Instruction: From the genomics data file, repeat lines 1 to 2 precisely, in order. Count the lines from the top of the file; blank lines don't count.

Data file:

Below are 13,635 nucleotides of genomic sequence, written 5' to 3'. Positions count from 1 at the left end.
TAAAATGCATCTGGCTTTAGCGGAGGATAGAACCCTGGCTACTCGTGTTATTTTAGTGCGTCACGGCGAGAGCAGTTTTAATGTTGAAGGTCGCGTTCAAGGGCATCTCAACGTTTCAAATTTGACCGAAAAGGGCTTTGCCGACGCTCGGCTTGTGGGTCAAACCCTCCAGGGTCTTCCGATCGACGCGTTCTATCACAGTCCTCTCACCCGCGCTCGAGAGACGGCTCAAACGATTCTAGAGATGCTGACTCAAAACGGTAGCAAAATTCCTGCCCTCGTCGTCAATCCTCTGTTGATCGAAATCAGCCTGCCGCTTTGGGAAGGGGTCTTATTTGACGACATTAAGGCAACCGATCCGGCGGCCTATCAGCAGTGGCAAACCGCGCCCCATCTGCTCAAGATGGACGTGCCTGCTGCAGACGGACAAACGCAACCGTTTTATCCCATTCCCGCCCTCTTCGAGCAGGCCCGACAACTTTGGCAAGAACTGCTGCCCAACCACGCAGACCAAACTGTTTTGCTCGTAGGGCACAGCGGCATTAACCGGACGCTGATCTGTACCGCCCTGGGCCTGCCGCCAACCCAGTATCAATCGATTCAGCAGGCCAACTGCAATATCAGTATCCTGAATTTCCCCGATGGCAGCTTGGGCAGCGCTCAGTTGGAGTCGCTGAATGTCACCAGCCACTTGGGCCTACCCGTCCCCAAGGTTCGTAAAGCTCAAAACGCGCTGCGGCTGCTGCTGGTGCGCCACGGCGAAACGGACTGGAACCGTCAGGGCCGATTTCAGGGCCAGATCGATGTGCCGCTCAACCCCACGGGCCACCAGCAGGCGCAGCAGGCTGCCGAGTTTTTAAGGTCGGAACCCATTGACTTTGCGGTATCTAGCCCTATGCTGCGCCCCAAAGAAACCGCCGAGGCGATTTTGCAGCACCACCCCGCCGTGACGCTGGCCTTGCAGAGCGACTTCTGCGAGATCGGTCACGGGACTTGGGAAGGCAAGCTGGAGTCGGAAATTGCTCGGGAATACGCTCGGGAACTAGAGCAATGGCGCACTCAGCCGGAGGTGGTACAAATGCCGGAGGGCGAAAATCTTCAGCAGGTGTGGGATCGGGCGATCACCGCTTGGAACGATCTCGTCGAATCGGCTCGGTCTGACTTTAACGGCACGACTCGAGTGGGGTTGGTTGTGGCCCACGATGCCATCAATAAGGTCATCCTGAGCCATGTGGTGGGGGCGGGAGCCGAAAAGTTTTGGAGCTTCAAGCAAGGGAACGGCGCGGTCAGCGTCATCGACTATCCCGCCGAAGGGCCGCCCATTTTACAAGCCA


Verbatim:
Below are 13,635 nucleotides of genomic sequence, written 5' to 3'. Positions count from 1 at the left end.
TAAAATGCATCTGGCTTTAGCGGAGGATAGAACCCTGGCTACTCGTGTTATTTTAGTGCGTCACGGCGAGAGCAGTTTTAATGTTGAAGGTCGCGTTCAAGGGCATCTCAACGTTTCAAATTTGACCGAAAAGGGCTTTGCCGACGCTCGGCTTGTGGGTCAAACCCTCCAGGGTCTTCCGATCGACGCGTTCTATCACAGTCCTCTCACCCGCGCTCGAGAGACGGCTCAAACGATTCTAGAGATGCTGACTCAAAACGGTAGCAAAATTCCTGCCCTCGTCGTCAATCCTCTGTTGATCGAAATCAGCCTGCCGCTTTGGGAAGGGGTCTTATTTGACGACATTAAGGCAACCGATCCGGCGGCCTATCAGCAGTGGCAAACCGCGCCCCATCTGCTCAAGATGGACGTGCCTGCTGCAGACGGACAAACGCAACCGTTTTATCCCATTCCCGCCCTCTTCGAGCAGGCCCGACAACTTTGGCAAGAACTGCTGCCCAACCACGCAGACCAAACTGTTTTGCTCGTAGGGCACAGCGGCATTAACCGGACGCTGATCTGTACCGCCCTGGGCCTGCCGCCAACCCAGTATCAATCGATTCAGCAGGCCAACTGCAATATCAGTATCCTGAATTTCCCCGATGGCAGCTTGGGCAGCGCTCAGTTGGAGTCGCTGAATGTCACCAGCCACTTGGGCCTACCCGTCCCCAAGGTTCGTAAAGCTCAAAACGCGCTGCGGCTGCTGCTGGTGCGCCACGGCGAAACGGACTGGAACCGTCAGGGCCGATTTCAGGGCCAGATCGATGTGCCGCTCAACCCCACGGGCCACCAGCAGGCGCAGCAGGCTGCCGAGTTTTTAAGGTCGGAACCCATTGACTTTGCGGTATCTAGCCCTATGCTGCGCCCCAAAGAAACCGCCGAGGCGATTTTGCAGCACCACCCCGCCGTGACGCTGGCCTTGCAGAGCGACTTCTGCGAGATCGGTCACGGGACTTGGGAAGGCAAGCTGGAGTCGGAAATTGCTCGGGAATACGCTCGGGAACTAGAGCAATGGCGCACTCAGCCGGAGGTGGTACAAATGCCGGAGGGCGAAAATCTTCAGCAGGTGTGGGATCGGGCGATCACCGCTTGGAACGATCTCGTCGAATCGGCTCGGTCTGACTTTAACGGCACGACTCGAGTGGGGTTGGTTGTGGCCCACGATGCCATCAATAAGGTCATCCTGAGCCATGTGGTGGGGGCGGGAGCCGAAAAGTTTTGGAGCTTCAAGCAAGGGAACGGCGCGGTCAGCGTCATCGACTATCCCGCCGAAGGGCCGCCCATTTTACAAGCCA